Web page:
A bald eagle perches in a tall white pine while using its binocular vision to spot fish in the river below.
Do you get excited when you see a bald eagle, our national symbol? You will find them in many locations in the Great Lakes Bay Region. In fact, the bald eagle population has recovered enough in our state that it was removed from the list of endangered species in Michigan.
Identifying an adult bird is easy since we often see pictures of bald eagles. Adults have a black body with white head and tail feathers. “Bald” refers to the white feathers. The hooked beak, feet, and eyes are yellow. Juveniles have dark eyes and dark brown body feathers with white mottling on the underwing and belly. After each molt, juveniles’ plumage becomes so variable that it is difficult to accurately age them in the field. They do not acquire adult feathers until they are 4-5 years old.
When flying, an eagle’s wings appear flat or horizontal from the body, as compared to a turkey vulture that carries its wings in a dihedral and seems to teeter on the wind like a kite.
In winter, bald eagles stay near open water areas where they can hunt for fish or waterfowl. Groups of adult and immature eagles may share tall trees for nightly roosting. Many migrate to the Atlantic Coast, the southern Mississippi River corridor, or to the Gulf of Mexico coastline.
An adult eagle is surprisingly camouflaged in its natural habitat.
By March or April, eagles migrate north, and you may observe breeding behaviors. Courtship includes spectacular cartwheel displays as a pair of bald eagles locks talons, careens while falling, and then separates at the last minute before reaching the ground. Considered monogamous, a bald eagle pair mates for life unless one dies, though this is not well documented from the study of banded birds.
Eagles choose a tall pine or deciduous tree near a river or lake to build a big platform nest, usually 20 or more feet high. The bulky stick nest may spread 5 feet across and be over 3 feet deep. If a mated pair successfully raises young, the two bald eagles will return in subsequent years to reuse the nest, adding more branches each spring.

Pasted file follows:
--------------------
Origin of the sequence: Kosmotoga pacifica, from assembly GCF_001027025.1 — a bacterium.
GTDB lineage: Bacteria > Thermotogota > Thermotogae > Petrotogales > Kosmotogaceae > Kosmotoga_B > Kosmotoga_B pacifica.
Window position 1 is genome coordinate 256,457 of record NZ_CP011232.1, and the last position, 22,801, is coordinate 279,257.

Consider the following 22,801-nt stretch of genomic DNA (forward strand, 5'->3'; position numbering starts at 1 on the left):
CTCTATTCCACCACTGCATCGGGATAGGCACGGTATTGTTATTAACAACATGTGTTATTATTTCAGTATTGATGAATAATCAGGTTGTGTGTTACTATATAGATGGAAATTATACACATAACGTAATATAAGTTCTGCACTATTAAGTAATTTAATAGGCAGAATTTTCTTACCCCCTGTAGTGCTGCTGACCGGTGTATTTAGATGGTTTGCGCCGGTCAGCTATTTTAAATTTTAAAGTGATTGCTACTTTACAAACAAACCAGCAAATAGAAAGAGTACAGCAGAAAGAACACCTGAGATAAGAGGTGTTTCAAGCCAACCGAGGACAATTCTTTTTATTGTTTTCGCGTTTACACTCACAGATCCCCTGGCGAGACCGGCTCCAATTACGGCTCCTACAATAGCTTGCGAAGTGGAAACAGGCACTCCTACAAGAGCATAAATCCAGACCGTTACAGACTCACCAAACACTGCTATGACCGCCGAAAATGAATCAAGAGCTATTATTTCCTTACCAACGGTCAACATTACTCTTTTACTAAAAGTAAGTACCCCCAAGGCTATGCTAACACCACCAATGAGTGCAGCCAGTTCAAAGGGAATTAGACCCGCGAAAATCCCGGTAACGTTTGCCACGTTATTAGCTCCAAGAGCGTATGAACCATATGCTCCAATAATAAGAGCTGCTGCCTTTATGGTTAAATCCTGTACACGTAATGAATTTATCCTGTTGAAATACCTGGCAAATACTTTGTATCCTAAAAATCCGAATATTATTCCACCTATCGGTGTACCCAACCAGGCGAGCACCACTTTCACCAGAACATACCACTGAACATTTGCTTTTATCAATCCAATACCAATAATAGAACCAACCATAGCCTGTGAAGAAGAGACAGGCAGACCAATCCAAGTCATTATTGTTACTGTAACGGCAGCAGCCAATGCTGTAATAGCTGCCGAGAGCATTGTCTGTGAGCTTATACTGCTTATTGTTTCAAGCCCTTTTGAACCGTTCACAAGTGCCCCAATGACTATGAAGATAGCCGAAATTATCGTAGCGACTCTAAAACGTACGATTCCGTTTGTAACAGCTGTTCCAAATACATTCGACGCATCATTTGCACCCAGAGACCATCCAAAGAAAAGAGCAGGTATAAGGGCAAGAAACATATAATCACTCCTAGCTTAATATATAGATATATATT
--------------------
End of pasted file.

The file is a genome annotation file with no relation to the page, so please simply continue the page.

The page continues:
With only one brood per year, both parents take turns incubating the two eggs for 34-36 days and then feeding the nestlings until they fledge 70-98 days after hatching. Though fish dominate the bald eagles’ diet, they also eat small mammals and ducks or scavenge on fresh carrion.
The bald eagle population is steadily growing. Listed as an endangered species in 1978, the bald eagle population has slowly recovered due to several factors. Recovery is attributed to the stoppage of agricultural use of the persistent insecticide DDT, which caused reproductive failure due to eggshell thinning. The protection of the eagles’ nesting habitats, the reduction in persecution by hunters, and a healthy food supply also have been beneficial to increased population. In 2007, the U.S. government delisted bald eagles from the national endangered species list, and the state of Michigan followed in 2009.
The Bald and Golden Eagle Protection Act of 1940 still protects eagles by prohibiting anyone without a permit from taking an eagle, taking or disturbing its nest, or taking its eggs. During breeding season (April to July), people must stay 330 feet (100 meters) away from nests. This includes recreational pursuits such as hiking, biking, bird-watching, camping, hunting, canoeing, and off-road vehicle and motorized watercraft use. Disturbance leads to nest abandonment or egg-hatching failure.
Threats still exist. Vehicles injure eagles that are eating roadkill along highways. Eagles can suffer from lead poisoning, acquired from food sources that have picked up lead shot or fishing tackle lost in the water. Other environmental pesticides, oil spills, and collisions with towers affect eagles’ health and longevity as well.
There are a number of locations close to home for eagle-watching. Nearby places to see eagles include Whiting Overlook Park in Midland, Shiawassee NWR in Saginaw, and the Saginaw Bay Birding Trail sites in Bay and Tuscola counties.
By Jeanne Henderson, interpretive naturalist